In earlier posts, we considered meaning as truth, and communication as participating a common meaning. We also considered the nature of babble, which is the lack of such participation. Perhaps no exchanges so frequently exemplify the latter as the typical debate between the religious man and the atheist. In the most basic sense, no dialogue can transpired between them because each party contains in its very concept of God, the refutation of the other’s position. Thus, the religious man’s concept of God entails that the latter exists as the creator of the universe and, by implication, that his opponent’s standpoint is false. The atheist, by contrast, with the word “God,” signifies an imaginary entity in which his counterpart mistakenly believes. In the context of such a debate, therefore, “God” is a sort of homonym, since the same name is employed to different meanings. Because the religious man and the atheist are meaning different things with the same word, they have their backs to one another, in an intellectual sense. Communication between them is impossible, even if they use the same word, as long as they fail to participate a common meaning.
In a certain manner, the religious man and the atheist could achieve an higher degree of communication if they used different words than if they used the same one. Thus, when the religious man says the word “God,” the atheist might be more capable of participating his counterpart’s meaning, and thereby entering into a dialogue with him, if the latter instead of “God,” thought of “the laws of physics,” “the unconscious,” or “the global economy.” In short, the latter should think of what “makes the world” and “makes the world go ‘round,” according to the latter’s belief structure. Still, to imagine a simple translation could resolve the miscommunication above would be an error. Let us explore the reason for this, and make use of the first example (i.e. “the laws of physics”) for illustration.
As a concrete case, we can consider the following excerpt from the renowned physicist Stephen Hawking in his posthumously-published book, Brief Answer to Big Questions, (2018). “Did God create the quantum laws that allowed the Big Bang to occur?” Hawking asks, and then proceeds, “I have no desire to offend anyone of faith, but I think science has a more compelling explanation than a divine creator.” Naturally, the promise of an explanation for the origin of the universe is no trifle. Indeed, the religious man means just such an explanation when he says “God,” for he believes God to have been the world’s creator. Any proposed explanation for such a question must be considered with the proper degree of seriousness, since it intends to explain the very conditions by which our explanation is possible, as well as the object of that explanation. “The universe,” Hawking asserts, “in all its mind-boggling vastness and complexity, could simply have popped into existence without violating the known laws of nature.”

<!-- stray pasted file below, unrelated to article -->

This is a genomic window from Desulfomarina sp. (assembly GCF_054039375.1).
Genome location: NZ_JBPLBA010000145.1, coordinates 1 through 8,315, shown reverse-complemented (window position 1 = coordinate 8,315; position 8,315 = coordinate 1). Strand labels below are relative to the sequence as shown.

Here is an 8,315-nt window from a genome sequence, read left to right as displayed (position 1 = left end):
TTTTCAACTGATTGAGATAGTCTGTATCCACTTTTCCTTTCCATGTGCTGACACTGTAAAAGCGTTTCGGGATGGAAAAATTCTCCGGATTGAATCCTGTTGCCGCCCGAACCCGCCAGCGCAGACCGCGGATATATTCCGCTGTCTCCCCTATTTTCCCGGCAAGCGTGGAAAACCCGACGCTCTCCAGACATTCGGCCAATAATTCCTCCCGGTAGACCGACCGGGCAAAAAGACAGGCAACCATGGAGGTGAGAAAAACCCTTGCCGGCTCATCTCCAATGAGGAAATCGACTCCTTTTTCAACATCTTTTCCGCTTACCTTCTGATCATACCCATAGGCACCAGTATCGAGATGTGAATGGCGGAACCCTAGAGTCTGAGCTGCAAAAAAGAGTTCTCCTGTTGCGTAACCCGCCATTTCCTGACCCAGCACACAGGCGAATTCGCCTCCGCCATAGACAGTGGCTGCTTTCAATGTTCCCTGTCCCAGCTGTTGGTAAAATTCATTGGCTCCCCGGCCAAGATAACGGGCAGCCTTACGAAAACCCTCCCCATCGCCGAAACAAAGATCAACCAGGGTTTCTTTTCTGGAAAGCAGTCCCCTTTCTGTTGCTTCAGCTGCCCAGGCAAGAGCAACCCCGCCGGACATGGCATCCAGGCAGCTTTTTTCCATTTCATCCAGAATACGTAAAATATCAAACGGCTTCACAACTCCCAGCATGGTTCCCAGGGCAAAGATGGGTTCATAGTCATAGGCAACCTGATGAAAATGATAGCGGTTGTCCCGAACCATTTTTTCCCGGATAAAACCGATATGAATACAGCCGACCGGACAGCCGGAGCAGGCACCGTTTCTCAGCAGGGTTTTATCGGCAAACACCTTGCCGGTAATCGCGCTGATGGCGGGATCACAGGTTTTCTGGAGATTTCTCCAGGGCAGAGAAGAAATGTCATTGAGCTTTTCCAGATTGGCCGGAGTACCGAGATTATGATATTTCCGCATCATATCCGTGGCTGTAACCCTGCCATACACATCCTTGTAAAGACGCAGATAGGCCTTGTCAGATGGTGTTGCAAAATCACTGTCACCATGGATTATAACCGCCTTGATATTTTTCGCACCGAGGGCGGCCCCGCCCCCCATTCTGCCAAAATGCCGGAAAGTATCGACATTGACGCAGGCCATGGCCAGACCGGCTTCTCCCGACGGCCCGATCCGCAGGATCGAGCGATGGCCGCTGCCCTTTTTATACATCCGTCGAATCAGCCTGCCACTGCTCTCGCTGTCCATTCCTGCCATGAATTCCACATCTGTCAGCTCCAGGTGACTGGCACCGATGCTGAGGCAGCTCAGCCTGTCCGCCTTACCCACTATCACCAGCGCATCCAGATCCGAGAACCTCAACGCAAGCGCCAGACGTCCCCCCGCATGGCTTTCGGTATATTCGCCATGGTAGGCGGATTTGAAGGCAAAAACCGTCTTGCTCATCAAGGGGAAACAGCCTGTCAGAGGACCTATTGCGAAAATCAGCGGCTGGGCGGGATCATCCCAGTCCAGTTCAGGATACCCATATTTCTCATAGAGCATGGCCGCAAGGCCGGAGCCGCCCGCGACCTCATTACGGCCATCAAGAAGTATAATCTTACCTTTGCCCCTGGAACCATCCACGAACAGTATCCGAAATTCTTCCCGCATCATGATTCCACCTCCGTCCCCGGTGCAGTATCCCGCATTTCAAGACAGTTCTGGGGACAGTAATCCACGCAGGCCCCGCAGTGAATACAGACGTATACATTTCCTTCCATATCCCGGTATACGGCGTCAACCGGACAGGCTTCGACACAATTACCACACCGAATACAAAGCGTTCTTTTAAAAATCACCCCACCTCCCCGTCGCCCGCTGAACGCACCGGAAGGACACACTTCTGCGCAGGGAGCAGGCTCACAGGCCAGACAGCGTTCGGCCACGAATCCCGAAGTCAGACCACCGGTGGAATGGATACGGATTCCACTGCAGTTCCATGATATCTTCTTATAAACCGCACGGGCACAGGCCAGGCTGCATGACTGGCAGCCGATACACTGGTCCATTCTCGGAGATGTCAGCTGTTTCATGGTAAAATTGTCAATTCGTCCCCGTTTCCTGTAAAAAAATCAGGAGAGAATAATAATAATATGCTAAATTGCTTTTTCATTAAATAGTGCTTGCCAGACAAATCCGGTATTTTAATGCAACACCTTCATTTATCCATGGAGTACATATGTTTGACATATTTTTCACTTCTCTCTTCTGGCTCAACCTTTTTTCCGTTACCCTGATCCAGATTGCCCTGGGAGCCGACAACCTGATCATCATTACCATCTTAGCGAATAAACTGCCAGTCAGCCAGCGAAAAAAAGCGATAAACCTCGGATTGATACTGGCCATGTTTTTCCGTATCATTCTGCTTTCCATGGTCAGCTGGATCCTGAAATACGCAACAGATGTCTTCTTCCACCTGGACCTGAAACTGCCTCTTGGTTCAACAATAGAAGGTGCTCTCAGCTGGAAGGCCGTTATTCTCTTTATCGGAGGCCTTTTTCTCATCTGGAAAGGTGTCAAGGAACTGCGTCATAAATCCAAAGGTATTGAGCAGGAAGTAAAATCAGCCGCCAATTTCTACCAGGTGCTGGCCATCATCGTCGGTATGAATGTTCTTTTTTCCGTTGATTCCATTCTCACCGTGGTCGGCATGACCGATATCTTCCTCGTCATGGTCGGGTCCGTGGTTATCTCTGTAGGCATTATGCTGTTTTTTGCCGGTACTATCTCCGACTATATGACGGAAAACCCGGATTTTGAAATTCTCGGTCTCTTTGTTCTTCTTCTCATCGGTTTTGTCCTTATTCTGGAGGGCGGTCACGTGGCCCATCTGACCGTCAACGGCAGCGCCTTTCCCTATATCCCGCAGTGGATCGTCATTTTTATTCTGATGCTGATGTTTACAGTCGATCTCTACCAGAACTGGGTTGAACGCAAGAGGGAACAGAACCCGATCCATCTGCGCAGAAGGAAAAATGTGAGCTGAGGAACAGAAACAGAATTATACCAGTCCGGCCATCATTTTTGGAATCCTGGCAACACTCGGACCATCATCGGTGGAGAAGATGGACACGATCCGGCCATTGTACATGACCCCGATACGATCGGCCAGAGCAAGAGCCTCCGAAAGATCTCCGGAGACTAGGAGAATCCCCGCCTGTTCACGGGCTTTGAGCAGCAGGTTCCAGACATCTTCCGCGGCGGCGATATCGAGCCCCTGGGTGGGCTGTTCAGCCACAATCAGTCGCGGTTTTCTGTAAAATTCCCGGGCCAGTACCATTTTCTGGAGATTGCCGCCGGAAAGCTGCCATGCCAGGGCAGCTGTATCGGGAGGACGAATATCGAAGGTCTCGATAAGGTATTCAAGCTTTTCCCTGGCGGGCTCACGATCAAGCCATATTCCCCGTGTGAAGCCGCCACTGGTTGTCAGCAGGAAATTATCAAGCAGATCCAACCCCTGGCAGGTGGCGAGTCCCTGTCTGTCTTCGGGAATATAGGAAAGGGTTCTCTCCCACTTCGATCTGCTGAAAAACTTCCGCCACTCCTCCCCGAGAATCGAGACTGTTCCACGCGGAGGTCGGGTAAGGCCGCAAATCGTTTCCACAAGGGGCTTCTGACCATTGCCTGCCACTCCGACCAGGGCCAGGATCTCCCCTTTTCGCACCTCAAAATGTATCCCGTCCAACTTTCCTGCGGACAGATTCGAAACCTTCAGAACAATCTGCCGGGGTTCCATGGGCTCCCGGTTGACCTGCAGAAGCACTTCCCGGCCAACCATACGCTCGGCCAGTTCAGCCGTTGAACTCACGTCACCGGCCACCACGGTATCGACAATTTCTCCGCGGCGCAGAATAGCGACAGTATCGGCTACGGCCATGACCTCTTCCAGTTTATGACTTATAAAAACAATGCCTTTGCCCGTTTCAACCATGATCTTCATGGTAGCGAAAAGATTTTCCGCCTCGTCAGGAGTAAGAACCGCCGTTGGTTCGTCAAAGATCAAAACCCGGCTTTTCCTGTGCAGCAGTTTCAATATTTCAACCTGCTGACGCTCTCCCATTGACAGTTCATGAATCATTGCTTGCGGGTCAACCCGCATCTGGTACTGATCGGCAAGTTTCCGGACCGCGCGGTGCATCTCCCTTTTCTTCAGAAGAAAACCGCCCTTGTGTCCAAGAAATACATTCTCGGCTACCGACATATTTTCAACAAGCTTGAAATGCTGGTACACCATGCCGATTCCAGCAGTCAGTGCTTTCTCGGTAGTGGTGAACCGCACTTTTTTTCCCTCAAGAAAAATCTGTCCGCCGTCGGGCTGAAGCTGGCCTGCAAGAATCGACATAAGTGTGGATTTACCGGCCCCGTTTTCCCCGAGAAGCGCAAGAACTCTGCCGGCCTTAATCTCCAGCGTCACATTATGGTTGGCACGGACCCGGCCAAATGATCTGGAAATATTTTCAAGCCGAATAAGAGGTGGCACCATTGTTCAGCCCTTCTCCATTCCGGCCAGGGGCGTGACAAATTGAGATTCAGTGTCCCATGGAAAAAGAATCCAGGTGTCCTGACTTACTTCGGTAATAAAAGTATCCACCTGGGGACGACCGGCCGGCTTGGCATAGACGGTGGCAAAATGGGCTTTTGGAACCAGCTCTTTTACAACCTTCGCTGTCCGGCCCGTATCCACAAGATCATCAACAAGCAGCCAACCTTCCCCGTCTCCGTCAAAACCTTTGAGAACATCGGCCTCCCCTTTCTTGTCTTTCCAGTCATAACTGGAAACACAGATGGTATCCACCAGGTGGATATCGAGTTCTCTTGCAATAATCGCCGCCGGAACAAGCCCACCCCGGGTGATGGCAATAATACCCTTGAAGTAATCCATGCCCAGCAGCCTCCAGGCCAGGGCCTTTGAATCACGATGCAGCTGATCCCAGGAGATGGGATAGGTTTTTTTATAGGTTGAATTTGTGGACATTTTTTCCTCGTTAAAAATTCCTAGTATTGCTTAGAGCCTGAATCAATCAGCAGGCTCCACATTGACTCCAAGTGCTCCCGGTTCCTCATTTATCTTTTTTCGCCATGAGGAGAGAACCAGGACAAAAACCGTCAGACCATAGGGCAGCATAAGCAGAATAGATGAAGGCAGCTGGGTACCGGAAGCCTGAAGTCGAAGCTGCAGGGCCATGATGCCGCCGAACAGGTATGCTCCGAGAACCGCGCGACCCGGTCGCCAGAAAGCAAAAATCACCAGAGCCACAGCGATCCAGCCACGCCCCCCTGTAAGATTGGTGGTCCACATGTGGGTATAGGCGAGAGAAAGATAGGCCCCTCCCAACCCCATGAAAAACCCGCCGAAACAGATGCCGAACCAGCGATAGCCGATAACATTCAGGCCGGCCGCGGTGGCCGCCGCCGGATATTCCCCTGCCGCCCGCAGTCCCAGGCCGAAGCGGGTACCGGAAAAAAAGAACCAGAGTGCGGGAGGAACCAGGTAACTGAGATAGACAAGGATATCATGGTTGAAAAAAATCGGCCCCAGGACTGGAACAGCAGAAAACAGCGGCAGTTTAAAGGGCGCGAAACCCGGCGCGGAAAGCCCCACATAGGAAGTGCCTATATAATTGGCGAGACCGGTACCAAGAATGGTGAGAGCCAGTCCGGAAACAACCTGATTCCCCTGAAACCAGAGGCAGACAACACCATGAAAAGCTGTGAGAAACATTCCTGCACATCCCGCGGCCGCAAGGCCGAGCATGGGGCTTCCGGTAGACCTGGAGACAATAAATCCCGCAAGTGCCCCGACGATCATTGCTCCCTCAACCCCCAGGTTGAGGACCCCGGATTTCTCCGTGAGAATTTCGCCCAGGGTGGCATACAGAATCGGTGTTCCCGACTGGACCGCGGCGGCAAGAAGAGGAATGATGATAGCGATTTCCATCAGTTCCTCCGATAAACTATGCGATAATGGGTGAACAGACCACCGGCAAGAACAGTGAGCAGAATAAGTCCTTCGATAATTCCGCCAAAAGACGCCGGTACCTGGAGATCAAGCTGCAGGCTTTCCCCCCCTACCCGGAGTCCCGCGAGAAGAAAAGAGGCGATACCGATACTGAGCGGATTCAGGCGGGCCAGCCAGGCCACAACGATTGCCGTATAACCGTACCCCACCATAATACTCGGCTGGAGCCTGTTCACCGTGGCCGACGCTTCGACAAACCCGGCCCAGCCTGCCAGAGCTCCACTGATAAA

Were it not for the reputation of the one who issued it, a proposition like the one above would challenge the reader’s resolve for serious consideration. Apparent chance, or to “simply have popped into existence,” is precisely what one is seeking an explanation for. Thus to explain something by appeal to chance is to not explain it. Not only does Hawking fail to provide an answer, but he does not even seem to understand his own question. “The known laws of nature” are just what one is seeking to account for in attempting to provide an explanation for the universe. For this reason, it is absurd to appeal to them as though they pre-existed the universe’s origin, either in the logical or in the temporal sense. No one would think of explaining speech by the laws of syntax, or music by the laws of acoustic, and neither should they think of explaining the origin of the universe by the laws of that universe. Given that explanation is the daughter of understanding, and to understand a thing (as Aristotle wrote) is to know its cause, one can hardly consider the above as a serious explanation.
On a related note, Hawking’s lapse of logical rigour should hardly surprise anyone familiar with his declaration in an interview that “philosophy is dead…[since philosophers] have not kept up with modern developments in science. Particularly physics. Scientists have become the bearers of the torch of discovery in our quest for knowledge.” (Google’s Zeitgeist Conference in Hertfordshire, 2011) The reader can draw the inference from the statements presented so far that the trenchant comment, from Hawking in particular, is not the indictment that is might seem. To assert that things have no reason is a self-refuting position (just like the Liar Paradox) which falsifies itself if it is true and undermines the rational credibility of the one who issues it. Undeterred by respect for philosophical consistency, however, Hawking continues to press his assertion that the universe requires no creator. After explaining that time originated with the Big Bang, and did not precede it, Hawking concludes that this refutes the notion that the universe has a reason for existing:
We have finally found something that doesn’t have a cause, because there was no time for a cause to exist in…for me this means that there is no possibility of a creator, because there is no time for a creator to have existed in.